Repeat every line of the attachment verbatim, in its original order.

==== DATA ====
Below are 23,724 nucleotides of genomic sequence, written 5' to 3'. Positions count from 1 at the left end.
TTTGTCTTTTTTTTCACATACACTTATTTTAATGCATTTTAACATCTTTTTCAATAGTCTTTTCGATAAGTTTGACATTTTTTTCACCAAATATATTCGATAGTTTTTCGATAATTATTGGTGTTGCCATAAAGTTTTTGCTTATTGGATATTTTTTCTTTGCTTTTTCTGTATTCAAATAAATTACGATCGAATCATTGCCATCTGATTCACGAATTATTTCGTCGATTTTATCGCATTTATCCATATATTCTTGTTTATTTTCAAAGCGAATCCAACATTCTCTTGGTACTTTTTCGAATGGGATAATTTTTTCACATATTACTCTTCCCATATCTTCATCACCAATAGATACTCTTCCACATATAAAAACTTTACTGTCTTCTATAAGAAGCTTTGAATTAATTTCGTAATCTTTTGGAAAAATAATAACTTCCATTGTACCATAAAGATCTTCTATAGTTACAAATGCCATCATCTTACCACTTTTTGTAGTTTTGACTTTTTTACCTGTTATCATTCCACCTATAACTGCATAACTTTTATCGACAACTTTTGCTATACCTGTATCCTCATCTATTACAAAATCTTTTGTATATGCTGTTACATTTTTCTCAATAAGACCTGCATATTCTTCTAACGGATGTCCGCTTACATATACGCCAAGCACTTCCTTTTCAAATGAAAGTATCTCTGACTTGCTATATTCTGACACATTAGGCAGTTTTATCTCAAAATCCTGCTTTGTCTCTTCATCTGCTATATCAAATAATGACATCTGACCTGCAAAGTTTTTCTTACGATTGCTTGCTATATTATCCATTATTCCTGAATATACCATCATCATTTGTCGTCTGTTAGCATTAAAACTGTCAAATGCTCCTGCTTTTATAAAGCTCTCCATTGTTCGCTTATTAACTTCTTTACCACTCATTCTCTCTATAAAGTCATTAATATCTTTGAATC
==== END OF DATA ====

Below are 23,724 nucleotides of genomic sequence, written 5' to 3'. Positions count from 1 at the left end.
TTTGTCTTTTTTTTCACATACACTTATTTTAATGCATTTTAACATCTTTTTCAATAGTCTTTTCGATAAGTTTGACATTTTTTTCACCAAATATATTCGATAGTTTTTCGATAATTATTGGTGTTGCCATAAAGTTTTTGCTTATTGGATATTTTTTCTTTGCTTTTTCTGTATTCAAATAAATTACGATCGAATCATTGCCATCTGATTCACGAATTATTTCGTCGATTTTATCGCATTTATCCATATATTCTTGTTTATTTTCAAAGCGAATCCAACATTCTCTTGGTACTTTTTCGAATGGGATAATTTTTTCACATATTACTCTTCCCATATCTTCATCACCAATAGATACTCTTCCACATATAAAAACTTTACTGTCTTCTATAAGAAGCTTTGAATTAATTTCGTAATCTTTTGGAAAAATAATAACTTCCATTGTACCATAAAGATCTTCTATAGTTACAAATGCCATCATCTTACCACTTTTTGTAGTTTTGACTTTTTTACCTGTTATCATTCCACCTATAACTGCATAACTTTTATCGACAACTTTTGCTATACCTGTATCCTCATCTATTACAAAATCTTTTGTATATGCTGTTACATTTTTCTCAATAAGACCTGCATATTCTTCTAACGGATGTCCGCTTACATATACGCCAAGCACTTCCTTTTCAAATGAAAGTATCTCTGACTTGCTATATTCTGACACATTAGGCAGTTTTATCTCAAAATCCTGCTTTGTCTCTTCATCTGCTATATCAAATAATGACATCTGACCTGCAAAGTTTTTCTTACGATTGCTTGCTATATTATCCATTATTCCTGAATATACCATCATCATTTGTCGTCTGTTAGCATTAAAACTGTCAAATGCTCCTGCTTTTATAAAGCTCTCCATTGTTCGCTTATTAACTTCTTTACCACTCATTCTCTCTATAAAGTCATTAATATCTTTGAATC